Documenting from Scotland the rise of the One World King; the "masonic" Sun God.

Tuesday, 14 June 2016

Kubrick's Pinnochio ?

Occultist and movie director Stanley Kubrick has graced the pages of the newspaceman on several occasions, albeit with a misspelt surname at times. My bad.

Back in 2008 I commented on Clockwork Orange and it's influence on '70's football hooliganism. It's quite pertinent to my recent posts. (Eyes Wide Shut)

Then in 2009, I noted the establishment chef, Jamie Oliver, and his April Fool's Day menu for delegates  attending the G20 summit : Baked Scottish Salmon or Childwickbury Goats Cheese followed by Welsh Lamb served with Jersey Royals and wild St. George mushrooms. Dessert was Bakewell Tart and Custard made from Prince Charles' eggs, not the ones he discards at breakfast time after sampling half a dozen. For the uninitiated, Childwickbury was once the home of  Kubrick. (G20 - Food for thought)

In 2014, it was the turn of Molly and her Children of the Universe, Eurovision Song Contest entry. It was maybe just me, but the video for the track resonated The Shining. Check the "keyhole". (Molly, Children of the Universe, and Stanley Kubrick's Shining).

At the end of  May past, The Guardian published an article claiming that Kubrick was planning to cover the tale Pinnocchio, emphasing that it would be a "completely separate project from A.I. Artificial Intelligence, the science-fiction film with a robot version of Pinocchio that Kubrick planned in the early 1990s and which Steven Spielberg later directed".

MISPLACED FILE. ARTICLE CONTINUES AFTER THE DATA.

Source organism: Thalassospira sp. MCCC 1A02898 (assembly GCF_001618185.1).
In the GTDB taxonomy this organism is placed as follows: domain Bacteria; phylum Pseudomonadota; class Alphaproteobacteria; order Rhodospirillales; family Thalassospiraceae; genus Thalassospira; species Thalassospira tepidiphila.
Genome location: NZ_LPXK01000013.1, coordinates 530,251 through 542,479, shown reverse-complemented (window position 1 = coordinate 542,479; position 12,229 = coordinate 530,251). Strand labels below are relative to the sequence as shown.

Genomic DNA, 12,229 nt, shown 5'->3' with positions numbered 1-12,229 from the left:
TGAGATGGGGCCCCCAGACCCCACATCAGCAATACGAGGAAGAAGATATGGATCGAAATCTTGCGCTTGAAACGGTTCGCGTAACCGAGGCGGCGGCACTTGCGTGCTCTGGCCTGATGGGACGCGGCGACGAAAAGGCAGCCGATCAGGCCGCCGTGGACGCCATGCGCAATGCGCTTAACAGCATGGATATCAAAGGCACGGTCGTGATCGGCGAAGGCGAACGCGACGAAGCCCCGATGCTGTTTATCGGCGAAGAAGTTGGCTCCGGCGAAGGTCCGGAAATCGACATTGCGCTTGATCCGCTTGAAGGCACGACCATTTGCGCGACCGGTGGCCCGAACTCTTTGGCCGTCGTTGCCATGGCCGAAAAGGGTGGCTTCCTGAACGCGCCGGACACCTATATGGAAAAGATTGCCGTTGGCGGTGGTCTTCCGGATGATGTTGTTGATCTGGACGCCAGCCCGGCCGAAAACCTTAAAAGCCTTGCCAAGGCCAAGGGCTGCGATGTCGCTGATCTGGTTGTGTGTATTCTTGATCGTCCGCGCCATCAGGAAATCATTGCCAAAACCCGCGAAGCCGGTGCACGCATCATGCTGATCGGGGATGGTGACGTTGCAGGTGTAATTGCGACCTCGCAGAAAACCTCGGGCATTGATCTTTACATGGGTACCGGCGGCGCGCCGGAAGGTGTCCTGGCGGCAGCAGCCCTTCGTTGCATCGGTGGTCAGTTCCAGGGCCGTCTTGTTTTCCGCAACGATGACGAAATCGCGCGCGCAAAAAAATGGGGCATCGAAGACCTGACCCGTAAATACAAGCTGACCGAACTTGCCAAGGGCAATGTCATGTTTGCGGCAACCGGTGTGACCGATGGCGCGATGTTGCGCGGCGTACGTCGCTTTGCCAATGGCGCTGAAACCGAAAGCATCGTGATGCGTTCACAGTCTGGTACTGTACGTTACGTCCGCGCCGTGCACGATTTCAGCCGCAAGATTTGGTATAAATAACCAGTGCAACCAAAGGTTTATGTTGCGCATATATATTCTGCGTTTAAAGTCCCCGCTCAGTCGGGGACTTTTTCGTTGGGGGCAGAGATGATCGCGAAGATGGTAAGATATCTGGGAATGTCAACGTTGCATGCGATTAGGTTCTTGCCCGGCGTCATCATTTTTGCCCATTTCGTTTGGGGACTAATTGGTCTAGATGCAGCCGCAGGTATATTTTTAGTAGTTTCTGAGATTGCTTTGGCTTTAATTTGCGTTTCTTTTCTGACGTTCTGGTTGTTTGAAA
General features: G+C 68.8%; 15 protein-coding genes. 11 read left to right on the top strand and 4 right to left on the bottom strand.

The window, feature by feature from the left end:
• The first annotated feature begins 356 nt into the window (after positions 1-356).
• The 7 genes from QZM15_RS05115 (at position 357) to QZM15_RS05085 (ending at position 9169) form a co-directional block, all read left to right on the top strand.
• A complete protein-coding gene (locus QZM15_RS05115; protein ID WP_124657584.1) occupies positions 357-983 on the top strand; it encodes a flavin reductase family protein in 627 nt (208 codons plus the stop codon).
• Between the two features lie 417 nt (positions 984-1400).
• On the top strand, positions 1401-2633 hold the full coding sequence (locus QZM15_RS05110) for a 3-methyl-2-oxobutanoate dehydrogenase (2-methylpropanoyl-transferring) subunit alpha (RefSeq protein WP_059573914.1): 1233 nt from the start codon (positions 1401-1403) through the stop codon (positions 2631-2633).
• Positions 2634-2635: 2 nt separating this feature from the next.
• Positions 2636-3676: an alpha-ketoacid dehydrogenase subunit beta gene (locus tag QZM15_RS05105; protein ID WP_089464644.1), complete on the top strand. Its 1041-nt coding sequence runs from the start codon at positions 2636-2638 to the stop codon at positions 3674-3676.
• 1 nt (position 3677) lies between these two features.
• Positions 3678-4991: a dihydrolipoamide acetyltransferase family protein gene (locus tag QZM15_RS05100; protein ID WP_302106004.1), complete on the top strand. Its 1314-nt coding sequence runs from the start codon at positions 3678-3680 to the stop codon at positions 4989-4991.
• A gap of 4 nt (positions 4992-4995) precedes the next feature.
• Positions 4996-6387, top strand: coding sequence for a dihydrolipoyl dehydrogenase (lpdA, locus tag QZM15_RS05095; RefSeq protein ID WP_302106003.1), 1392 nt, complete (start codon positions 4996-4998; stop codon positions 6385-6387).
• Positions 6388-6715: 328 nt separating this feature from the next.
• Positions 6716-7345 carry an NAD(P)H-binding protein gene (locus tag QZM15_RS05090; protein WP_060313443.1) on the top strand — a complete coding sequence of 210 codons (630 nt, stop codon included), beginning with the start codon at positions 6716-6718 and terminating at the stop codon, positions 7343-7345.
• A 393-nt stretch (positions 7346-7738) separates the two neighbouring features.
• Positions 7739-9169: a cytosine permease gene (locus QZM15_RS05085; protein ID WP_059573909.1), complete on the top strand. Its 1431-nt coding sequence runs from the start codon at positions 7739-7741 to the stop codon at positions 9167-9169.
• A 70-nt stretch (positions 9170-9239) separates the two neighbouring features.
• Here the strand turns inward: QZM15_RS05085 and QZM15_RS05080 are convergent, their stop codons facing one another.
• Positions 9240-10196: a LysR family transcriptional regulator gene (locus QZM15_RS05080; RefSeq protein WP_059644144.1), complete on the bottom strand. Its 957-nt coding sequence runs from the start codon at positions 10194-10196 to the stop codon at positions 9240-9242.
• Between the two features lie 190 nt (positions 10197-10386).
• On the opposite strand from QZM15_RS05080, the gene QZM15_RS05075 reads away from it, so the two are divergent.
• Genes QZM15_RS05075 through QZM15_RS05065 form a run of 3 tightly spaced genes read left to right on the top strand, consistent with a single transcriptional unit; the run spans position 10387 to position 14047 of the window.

Which got me thinking about the London Olympics  again. Before the actual ritual began, we were treated to an animated movie - Out of a Rainbow" in which a gentleman called George retired from his job in a steelworks and crafted, in the manner of an alchemist, under a full moon, 2 little metallic creatures (the Olympic Mascots) named Mandeville and Wenlock. He gifted these to his grandchildren in a pair of size 11 shoeboxes (that old double 11 again), they placed them on their windowsill and a rainbow brought them to life. As I noted in the post - Bye George :

There are two ways to read “The Adventures of Pinocchio”. The first is what I would call “profane” where the reader, most probably a child, learns about the mishaps of the wooden puppet. The second is a reading from a Masonic point of view, where heavy symbolism will complete, without replacing, the simple and lineary narration of events”.
- Giovanni Malevolti, Pinocchio, mio Fratello (free translation)


You tube - Out of a Rainbow

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